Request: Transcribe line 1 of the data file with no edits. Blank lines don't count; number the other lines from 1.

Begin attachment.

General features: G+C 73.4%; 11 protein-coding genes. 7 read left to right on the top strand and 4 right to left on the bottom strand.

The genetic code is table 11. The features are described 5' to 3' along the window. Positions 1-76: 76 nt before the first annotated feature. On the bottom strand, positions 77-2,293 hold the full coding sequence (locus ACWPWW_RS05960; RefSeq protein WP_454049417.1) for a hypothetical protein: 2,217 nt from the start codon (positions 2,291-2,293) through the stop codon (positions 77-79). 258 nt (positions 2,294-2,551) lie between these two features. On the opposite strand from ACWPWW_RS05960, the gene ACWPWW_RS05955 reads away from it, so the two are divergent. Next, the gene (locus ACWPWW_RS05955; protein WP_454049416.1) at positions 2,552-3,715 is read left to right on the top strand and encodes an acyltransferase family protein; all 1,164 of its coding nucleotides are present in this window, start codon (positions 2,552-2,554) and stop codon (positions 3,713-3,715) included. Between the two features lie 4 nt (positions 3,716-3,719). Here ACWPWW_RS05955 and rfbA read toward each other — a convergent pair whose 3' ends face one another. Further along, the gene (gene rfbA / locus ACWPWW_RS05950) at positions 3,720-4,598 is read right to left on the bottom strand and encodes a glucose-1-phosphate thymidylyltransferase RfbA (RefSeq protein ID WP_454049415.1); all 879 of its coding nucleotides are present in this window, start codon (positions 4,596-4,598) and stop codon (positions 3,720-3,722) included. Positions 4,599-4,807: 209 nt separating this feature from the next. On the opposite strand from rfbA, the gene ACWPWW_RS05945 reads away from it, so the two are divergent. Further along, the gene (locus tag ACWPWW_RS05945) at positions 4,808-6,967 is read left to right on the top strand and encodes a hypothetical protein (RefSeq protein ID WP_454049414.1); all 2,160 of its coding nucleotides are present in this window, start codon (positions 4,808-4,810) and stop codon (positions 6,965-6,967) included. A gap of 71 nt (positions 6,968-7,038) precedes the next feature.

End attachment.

General features: G+C 73.4%; 11 protein-coding genes. 7 read left to right on the top strand and 4 right to left on the bottom strand.